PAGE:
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Resistance Gene Candidates Identified by PCR with Degenerate Oligonucleotide Primers Map to Clusters of Resistance Genes in Lettuce

August 1998 , Volume 11 , Number  8
Pages  815 - 823

Katherine A. Shen , 1 Blake C. Meyers , 1 M. Nurul Islam-Faridi , 2 Doris B. Chin , 1 David M. Stelly , 2 and Richard W. Michelmore 1

1Department of Vegetable Crops, University of California, Davis 95616, U.S.A.; 2Laboratory for Plant Molecular Cytogenetics, Department of Soil and Crop Sciences, Texas A&M University, College Station 77843-2474, U.S.A.

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Accepted 1 May 1998.

The recent cloning of genes for resistance against diverse pathogens from a variety of plants has revealed that many share conserved sequence motifs. This provides the possibility of isolating numerous additional resistance genes by polymerase chain reaction (PCR) with degenerate oligonucleotide primers. We amplified resistance gene candidates (RGCs) from lettuce with multiple combinations of primers with low degeneracy designed from motifs in the nucleotide binding sites (NBSs) of RPS2 of Arabidopsis thaliana and N of tobacco. Genomic DNA, cDNA, and bacterial artificial chromosome (BAC) clones were successfully used as templates. Four families of sequences were identified that had the same similarity to each other as to resistance genes from other species. The relationship of the amplified products to resistance genes was evaluated by several sequence and genetic criteria. The amplified products contained open reading frames with additional sequences characteristic of NBSs. Hybridization of RGCs to genomic DNA and to BAC clones revealed large numbers of related sequences. Genetic analysis demonstrated the existence of clustered multigene families for each of the four RGC sequences. This parallels classical genetic data on clustering of disease resistance genes. Two of the four families mapped to known clusters of resistance genes; these two families were therefore studied in greater detail. Additional evidence that these RGCs could be resistance genes was gained by the identification of leucine-rich repeat (LRR) regions in sequences adjoining the NBS similar to those in RPM1 and RPS2 of A. thaliana. Fluorescent in situ hybridization confirmed the clustered genomic distribution of these sequences. The use of PCR with degenerate oligonucleotide primers is therefore an efficient method to identify numerous RGCs in plants.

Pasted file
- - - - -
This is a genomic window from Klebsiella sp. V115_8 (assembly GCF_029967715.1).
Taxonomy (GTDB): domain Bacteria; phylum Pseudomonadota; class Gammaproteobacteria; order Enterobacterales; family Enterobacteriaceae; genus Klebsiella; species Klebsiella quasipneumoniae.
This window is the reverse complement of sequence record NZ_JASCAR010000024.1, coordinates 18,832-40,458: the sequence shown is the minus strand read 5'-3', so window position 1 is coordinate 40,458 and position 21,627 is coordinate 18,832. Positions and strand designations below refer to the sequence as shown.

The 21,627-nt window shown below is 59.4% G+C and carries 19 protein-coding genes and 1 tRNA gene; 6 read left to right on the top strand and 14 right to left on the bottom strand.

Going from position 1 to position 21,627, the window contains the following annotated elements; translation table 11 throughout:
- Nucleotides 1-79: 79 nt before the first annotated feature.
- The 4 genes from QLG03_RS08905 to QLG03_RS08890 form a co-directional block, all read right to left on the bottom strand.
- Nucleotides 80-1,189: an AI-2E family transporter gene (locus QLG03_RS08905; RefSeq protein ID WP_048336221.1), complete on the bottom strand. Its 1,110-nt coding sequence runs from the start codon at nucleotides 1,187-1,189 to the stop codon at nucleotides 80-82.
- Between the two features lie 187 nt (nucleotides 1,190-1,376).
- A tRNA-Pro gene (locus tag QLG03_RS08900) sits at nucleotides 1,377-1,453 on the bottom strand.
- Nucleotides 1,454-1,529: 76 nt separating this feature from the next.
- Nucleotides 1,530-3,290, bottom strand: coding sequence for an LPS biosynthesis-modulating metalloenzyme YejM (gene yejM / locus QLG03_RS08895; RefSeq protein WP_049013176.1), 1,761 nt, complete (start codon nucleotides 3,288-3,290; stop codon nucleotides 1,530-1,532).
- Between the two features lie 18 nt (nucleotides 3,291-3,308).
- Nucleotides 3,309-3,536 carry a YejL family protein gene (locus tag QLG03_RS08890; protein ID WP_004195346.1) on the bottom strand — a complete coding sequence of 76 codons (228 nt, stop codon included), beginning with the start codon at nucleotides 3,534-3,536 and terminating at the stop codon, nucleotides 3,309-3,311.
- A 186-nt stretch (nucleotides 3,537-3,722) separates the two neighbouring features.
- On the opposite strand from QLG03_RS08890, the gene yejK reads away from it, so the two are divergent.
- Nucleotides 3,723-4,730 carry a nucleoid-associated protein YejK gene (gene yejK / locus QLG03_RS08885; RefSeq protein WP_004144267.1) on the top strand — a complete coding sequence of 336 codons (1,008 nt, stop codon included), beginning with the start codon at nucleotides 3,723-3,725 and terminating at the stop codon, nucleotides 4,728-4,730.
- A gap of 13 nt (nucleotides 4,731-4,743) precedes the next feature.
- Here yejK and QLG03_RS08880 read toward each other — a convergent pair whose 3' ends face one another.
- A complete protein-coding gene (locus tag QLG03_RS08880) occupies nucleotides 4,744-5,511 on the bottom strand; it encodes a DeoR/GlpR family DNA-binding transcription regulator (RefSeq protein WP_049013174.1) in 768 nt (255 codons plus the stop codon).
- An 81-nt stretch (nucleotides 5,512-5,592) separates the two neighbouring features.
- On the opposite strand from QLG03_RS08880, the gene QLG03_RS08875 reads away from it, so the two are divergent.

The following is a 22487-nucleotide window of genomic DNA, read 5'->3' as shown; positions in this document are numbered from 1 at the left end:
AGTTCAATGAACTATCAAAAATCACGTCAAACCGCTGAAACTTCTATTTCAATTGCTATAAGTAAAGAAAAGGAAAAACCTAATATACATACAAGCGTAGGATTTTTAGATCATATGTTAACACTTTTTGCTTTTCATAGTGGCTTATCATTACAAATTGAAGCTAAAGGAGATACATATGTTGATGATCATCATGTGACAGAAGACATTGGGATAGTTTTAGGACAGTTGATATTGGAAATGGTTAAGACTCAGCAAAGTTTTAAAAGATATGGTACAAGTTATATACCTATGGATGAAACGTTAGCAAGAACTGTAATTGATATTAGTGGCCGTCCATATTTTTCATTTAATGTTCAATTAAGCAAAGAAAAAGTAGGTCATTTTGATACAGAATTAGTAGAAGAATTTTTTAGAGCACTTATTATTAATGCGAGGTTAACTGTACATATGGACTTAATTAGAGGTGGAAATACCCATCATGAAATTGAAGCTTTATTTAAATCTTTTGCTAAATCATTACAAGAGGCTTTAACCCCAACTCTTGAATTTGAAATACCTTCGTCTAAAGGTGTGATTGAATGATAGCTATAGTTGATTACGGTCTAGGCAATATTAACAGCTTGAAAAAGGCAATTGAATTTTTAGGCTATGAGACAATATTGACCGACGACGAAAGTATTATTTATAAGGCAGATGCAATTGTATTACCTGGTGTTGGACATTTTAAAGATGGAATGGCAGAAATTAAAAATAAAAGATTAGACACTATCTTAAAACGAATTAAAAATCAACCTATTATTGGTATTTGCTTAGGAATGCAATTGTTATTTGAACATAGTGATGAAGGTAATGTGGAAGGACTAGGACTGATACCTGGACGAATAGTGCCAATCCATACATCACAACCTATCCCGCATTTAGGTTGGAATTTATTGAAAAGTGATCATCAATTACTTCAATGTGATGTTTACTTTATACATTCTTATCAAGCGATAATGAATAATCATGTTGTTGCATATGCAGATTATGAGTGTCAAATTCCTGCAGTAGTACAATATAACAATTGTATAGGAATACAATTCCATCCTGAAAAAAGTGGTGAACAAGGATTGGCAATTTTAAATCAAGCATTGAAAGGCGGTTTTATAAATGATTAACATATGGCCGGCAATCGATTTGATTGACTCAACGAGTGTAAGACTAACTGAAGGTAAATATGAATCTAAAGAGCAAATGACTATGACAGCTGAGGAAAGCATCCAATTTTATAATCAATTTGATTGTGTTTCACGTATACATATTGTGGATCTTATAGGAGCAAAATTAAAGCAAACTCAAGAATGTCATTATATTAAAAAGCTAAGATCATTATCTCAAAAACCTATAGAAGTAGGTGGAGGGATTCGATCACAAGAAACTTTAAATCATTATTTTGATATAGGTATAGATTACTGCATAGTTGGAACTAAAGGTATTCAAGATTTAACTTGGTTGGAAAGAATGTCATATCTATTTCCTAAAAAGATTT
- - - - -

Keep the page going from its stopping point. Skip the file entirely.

© 1998 The American Phytopathological Society